Within City Hall: Masterpieces of American Civic Architecture, photographer Arthur Drooker presents expressive, exacting imagery of the administrative hubs of various local governments. The chronological chronicle travels from the early 19th century to today—representing the wonders of Buffalo, Boston and beyond while showcasing styles that range from Federalist to modern. The book includes a foreword by historian Douglas Brinkley, and mayors (current and former) offer stories to accompany Drooker’s images.
Available in six- or 10-liter sizes, Moment’s rugged sling features a durable exterior and a vast, compartmentalized interior with padded dividers for cameras and accessories. Unlike many larger camera bags, Moment’s retains a rigid structure, ensuring that it won’t droop if items aren’t perfectly balanced within. Water-resistant YKK zippers and a waterproof sailcloth construction protects gear in the rain or snow, and a wide top zipper provides easy access while shooting on the go. The thick, padded sling (which can be attached to a stabilizer strap) makes carrying heavy gear extra comfortable, distributing weight evenly.
In the summer of 1977, roughly 300 campers arrived at Mountain Lake summer camp in rural North Carolina. There, the camp’s photography instructor, Andy Sweet, would capture an experience and an era in the images that now compose his book Hello Muddah, Hello Faddah: Andy Sweet’s Summer Camp 1977. Sweet, who passed in 1982, balances the uniqueness of the time with the universality of camp life. The book is 120 pages, hardbound, with an introduction from New Yorker staff writer Naomi Fry.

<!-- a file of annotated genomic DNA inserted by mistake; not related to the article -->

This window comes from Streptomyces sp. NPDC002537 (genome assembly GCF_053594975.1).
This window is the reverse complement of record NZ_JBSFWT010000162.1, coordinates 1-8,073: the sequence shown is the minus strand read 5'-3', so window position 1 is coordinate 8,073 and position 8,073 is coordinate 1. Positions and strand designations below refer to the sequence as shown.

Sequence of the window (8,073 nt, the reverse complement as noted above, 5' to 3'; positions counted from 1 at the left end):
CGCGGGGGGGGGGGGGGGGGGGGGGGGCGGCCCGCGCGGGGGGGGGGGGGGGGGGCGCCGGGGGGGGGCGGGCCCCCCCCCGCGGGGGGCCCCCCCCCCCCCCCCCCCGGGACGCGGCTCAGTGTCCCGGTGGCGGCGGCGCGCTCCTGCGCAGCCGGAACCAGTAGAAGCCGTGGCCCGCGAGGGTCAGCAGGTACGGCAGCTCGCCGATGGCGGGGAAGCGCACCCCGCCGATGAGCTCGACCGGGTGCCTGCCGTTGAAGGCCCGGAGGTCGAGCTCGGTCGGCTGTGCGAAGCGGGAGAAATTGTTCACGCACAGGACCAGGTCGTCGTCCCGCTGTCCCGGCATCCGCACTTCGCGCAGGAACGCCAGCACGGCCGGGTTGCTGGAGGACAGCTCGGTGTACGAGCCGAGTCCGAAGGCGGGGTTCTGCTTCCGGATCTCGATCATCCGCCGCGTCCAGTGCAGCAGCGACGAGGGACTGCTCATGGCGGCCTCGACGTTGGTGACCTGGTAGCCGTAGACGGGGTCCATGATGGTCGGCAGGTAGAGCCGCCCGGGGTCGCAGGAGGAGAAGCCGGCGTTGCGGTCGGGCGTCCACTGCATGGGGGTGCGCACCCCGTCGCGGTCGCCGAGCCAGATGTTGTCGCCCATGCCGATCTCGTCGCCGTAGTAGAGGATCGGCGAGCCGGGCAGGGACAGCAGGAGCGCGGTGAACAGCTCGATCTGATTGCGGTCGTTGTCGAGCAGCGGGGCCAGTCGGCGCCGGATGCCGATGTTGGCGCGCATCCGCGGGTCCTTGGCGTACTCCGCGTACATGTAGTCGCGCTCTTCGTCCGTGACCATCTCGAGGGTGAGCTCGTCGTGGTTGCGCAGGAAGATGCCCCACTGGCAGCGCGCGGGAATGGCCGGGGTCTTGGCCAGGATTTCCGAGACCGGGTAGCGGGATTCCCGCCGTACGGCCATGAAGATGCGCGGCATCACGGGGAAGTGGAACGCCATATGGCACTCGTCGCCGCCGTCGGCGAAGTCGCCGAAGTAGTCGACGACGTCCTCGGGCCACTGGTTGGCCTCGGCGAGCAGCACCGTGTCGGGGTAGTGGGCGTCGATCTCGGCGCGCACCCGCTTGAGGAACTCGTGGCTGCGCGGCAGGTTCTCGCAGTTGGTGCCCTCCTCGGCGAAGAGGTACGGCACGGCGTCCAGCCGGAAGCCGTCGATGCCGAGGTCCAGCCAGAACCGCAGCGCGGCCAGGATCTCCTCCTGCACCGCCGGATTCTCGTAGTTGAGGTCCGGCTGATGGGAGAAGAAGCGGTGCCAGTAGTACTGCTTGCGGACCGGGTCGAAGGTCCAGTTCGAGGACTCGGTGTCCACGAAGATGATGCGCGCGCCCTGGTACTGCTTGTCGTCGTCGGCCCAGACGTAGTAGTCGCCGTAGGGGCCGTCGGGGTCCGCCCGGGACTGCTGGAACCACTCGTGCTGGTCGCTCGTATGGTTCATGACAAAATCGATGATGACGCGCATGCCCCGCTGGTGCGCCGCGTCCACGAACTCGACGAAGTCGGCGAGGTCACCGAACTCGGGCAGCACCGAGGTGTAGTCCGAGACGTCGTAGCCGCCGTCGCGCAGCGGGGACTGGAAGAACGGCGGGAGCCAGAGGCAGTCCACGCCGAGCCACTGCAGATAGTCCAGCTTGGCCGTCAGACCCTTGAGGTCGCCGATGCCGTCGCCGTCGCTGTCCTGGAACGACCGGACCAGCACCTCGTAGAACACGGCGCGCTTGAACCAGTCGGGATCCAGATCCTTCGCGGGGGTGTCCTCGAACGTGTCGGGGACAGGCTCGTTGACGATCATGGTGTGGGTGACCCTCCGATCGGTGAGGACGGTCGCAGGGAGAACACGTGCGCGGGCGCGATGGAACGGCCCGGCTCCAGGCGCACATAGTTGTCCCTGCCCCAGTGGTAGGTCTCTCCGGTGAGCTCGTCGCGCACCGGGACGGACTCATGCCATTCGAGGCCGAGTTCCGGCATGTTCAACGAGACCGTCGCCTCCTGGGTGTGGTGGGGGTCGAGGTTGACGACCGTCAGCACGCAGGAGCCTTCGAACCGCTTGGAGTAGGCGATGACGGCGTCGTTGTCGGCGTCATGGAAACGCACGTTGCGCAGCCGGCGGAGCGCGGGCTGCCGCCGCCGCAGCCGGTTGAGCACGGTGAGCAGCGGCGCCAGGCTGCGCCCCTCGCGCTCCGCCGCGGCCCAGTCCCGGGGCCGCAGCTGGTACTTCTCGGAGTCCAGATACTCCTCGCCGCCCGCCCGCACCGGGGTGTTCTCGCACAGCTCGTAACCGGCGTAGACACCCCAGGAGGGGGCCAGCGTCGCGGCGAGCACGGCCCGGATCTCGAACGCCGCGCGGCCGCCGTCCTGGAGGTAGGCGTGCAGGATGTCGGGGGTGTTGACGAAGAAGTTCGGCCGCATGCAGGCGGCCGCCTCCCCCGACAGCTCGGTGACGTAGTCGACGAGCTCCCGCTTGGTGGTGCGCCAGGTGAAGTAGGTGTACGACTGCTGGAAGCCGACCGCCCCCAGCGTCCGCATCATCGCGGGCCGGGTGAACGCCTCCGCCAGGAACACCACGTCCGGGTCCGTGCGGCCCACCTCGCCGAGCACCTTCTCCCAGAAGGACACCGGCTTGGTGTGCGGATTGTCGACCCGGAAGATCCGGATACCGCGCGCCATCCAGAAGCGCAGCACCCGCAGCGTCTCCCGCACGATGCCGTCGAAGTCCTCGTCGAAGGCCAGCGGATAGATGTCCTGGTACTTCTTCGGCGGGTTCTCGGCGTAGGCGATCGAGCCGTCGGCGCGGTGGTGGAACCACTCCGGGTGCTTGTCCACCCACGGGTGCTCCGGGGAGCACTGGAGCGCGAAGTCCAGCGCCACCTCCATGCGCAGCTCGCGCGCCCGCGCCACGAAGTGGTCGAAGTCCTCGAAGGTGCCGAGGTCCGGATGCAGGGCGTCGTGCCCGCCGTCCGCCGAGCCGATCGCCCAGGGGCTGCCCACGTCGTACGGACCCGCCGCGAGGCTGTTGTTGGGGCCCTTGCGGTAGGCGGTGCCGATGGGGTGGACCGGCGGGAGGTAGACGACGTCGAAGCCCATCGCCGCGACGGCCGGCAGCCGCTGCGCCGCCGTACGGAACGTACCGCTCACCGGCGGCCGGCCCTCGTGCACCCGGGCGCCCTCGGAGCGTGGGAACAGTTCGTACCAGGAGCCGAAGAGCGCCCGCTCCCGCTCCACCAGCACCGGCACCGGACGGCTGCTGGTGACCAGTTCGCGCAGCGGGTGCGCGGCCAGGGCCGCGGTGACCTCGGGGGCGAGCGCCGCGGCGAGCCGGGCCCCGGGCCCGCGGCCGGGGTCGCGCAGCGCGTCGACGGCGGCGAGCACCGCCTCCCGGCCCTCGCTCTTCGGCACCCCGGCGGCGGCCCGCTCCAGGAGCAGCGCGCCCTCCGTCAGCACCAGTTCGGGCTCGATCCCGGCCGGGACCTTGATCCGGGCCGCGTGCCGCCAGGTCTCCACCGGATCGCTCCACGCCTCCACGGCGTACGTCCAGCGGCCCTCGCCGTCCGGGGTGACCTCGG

Once a limited release from TASCHEN, Peter Beard’s “gesamtkunstwerk” (a German word that translates to art assembled from multiple mediums, much like collage) returns. Within the 770-page hardcover, the pioneering artist’s photography interacts with personal writing and doodle-like drawings. Edited by Nejma Beard and David Fahey, with additional text by Owen Edwards and Steven M.L. Aronson, the tome grants access to Beard’s impassioned, international perspective—one that made him a beloved collaborator to other pioneers, from Dalí and Warhol to Truman Capote, Isak Dinesen and the Rolling Stones.
Lomography’s preloaded “disposable” camera looks and functions like a simple, convenience store option—and can fit in a pocket, too—but it produces better and arguably more interesting photos. With LomoChrome Metropolis ISO 100-400 film inside, shots will tend toward the grungier and more contrasty end of the analog spectrum. Once you’re finished with this film pack, the camera can be refilled with any of Lomography’s 35mm options. To develop your shots, turn the roll in to any photo lab.